The experience of seeing Arthur Miller’s The Price at the Curtain Call Theater begins before the lights even dim.
Amid the pre-show chatter and the rustling of playbills, the eye is drawn to the curious pile of ephemerae that fills the stage: A grandfather clock; a paddle; a 78 RPM record player; a harp.
This is where it all happens. This is what it’s all about. An attic filled with the detritus of a wasted life and a lost world. How do you put a price on a memory?
Although it is one of Miller’s lesser-known works, The Price is full of familiar themes: Victor Franz (Guy Maggio) is a blue collar worker—a beat cop—facing middle age and possible retirement. His wife, Esther (Katherine Ambrosio), is a willow tree tired of bending in the wind. Victor and Esther’s past, full of mediocrity and disappointment, is wrought by the choices they’ve made; their future is uncertain. This is familiar territory for Miller. They have come to this attic, in the Manhattan brownstone once owned by Victor’s late parents, to put the past to rest. Specifically, they have to sell the remainder of Victor’s father’s furniture and possessions as the building is about to be demolished.
Enter Gregory Solomon (Jack Fallon), who examines the furniture with a critical eye, but balks repeatedly when Victor asks him to name the price he’s prepared to pay for the whole lot. Into the mix steps Victor’s estranged brother, Walter (Howie Schaffer), a successful doctor eager to make amends. This is housecleaning of a whole different kind.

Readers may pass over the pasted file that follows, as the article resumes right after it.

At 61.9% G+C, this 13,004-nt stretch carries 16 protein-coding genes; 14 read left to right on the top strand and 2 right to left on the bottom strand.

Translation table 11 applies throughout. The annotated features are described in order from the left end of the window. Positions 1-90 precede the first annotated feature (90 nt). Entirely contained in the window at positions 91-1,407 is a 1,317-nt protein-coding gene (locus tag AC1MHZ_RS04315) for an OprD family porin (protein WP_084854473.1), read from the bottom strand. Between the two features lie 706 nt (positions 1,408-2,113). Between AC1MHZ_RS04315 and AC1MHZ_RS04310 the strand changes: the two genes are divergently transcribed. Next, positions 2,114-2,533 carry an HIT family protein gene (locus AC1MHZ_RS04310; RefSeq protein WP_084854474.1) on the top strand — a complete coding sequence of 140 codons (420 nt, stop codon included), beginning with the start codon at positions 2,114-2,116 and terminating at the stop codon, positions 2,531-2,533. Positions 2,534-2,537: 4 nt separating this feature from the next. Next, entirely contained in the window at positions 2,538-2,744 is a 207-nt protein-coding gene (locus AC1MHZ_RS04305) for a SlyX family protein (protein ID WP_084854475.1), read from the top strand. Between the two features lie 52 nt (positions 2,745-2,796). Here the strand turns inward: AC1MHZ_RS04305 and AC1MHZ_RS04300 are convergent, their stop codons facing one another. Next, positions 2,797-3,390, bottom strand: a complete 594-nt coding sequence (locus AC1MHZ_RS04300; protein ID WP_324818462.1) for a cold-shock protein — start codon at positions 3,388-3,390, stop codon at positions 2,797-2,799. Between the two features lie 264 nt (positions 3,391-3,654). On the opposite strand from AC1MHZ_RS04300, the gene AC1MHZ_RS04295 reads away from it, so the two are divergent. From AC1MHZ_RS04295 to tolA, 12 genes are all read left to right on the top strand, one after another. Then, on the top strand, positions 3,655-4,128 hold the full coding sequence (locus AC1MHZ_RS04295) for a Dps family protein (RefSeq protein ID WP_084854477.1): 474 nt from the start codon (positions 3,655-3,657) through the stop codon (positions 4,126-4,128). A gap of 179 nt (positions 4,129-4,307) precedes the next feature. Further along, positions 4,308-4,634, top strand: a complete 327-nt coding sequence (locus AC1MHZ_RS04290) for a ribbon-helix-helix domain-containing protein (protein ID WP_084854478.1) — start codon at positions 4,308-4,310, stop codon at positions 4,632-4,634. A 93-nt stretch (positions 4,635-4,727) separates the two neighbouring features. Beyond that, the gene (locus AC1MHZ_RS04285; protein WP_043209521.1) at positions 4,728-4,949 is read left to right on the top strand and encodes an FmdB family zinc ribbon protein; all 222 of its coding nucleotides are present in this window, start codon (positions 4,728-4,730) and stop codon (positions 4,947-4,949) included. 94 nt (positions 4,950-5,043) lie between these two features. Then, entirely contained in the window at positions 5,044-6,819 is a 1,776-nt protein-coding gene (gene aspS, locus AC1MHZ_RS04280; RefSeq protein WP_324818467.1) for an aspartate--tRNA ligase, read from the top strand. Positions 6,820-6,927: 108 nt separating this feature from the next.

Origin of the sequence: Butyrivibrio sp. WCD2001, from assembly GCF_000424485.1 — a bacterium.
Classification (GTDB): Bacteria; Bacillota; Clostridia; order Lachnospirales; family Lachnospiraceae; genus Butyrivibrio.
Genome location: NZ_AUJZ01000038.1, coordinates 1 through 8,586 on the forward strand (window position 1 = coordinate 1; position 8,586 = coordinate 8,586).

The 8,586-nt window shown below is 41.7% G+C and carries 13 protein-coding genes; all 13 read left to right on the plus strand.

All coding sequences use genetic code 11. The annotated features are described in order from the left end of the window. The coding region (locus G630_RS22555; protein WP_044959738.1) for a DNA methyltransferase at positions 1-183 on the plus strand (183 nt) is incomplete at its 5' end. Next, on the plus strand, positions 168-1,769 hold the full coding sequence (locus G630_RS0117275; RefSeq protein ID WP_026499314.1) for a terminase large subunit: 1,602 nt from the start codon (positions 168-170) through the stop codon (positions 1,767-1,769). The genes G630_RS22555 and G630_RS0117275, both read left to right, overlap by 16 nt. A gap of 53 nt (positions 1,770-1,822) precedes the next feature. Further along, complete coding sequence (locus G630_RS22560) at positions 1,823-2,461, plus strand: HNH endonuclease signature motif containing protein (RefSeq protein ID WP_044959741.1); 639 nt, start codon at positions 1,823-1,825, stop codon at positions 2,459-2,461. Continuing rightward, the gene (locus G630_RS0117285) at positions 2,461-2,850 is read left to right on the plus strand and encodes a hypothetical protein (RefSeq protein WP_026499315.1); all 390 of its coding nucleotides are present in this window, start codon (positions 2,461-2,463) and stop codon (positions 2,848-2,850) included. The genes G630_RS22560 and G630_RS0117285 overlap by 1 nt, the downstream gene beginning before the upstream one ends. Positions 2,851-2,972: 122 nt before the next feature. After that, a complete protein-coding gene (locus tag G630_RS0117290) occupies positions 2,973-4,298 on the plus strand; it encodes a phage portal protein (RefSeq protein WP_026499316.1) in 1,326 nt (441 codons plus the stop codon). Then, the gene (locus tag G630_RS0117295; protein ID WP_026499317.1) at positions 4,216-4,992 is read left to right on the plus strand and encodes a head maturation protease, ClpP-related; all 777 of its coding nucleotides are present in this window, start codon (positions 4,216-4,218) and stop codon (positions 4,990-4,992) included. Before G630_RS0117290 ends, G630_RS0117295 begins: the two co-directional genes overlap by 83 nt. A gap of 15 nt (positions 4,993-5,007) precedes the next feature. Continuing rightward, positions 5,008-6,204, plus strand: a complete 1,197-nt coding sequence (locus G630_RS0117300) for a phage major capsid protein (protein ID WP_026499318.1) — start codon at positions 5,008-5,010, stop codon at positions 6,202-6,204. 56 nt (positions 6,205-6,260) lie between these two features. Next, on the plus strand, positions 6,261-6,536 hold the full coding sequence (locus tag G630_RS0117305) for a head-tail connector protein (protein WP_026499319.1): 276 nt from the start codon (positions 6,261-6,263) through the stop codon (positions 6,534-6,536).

As Victor, Maggio convincingly portrays a man weighed down by unrealized potential and unfulfilled dreams. He shuffles among the clutter, torn between his desire to rid himself of his burden and to cling to the remains of his father, a man he sacrificed his future to protect. Unable to make a decision, Victor hems and haws like a middle-aged Hamlet. Like Hamlet, Victor is haunted by his father’s ghost. Unlike Hamlet, Victor has nothing to avenge.
Esther, as played by Ambrosio, sometimes teeters on the brink of shrewishness, but her disappointment and anger become increasingly sympathetic as Victor repeatedly refuses to make decisions regarding their future. Ambrosio must tread a fine line between long-suffering wife and raging harpy, but it is a line she walks with verve.
Fallon, as is his wont, steals every scene he’s in. His Gregory Solomon is a broad, fast-talking hustler. With his Yiddish accent and constant patter, Gregory could come off as a grotesque caricature, an ugly reminder of old-time ethnic humor (exemplified by a snippet of Gallagher and Sheen heard earlier in the show). Under Fallon’s light touch, however, Solomon is a warm, welcome presence.
Similarly, Schaffer brings warmth to his portrayal of Walter Franz. Walter comes bearing an olive branch, hoping to make up for the sacrifices his brother made in caring for their father while he pursued an education and a medical career. Schaffer is convincing both in his desire to reconcile and in his outrage when his offer of friendship is rebuffed.
Designer Laura Brignull’s set is a character in itself, a synecdoche for this once-prosperous family.
Tattered and ragged as it is, The Price is a powerful drama and it finds a fittingly powerful staging at the Curtain Call.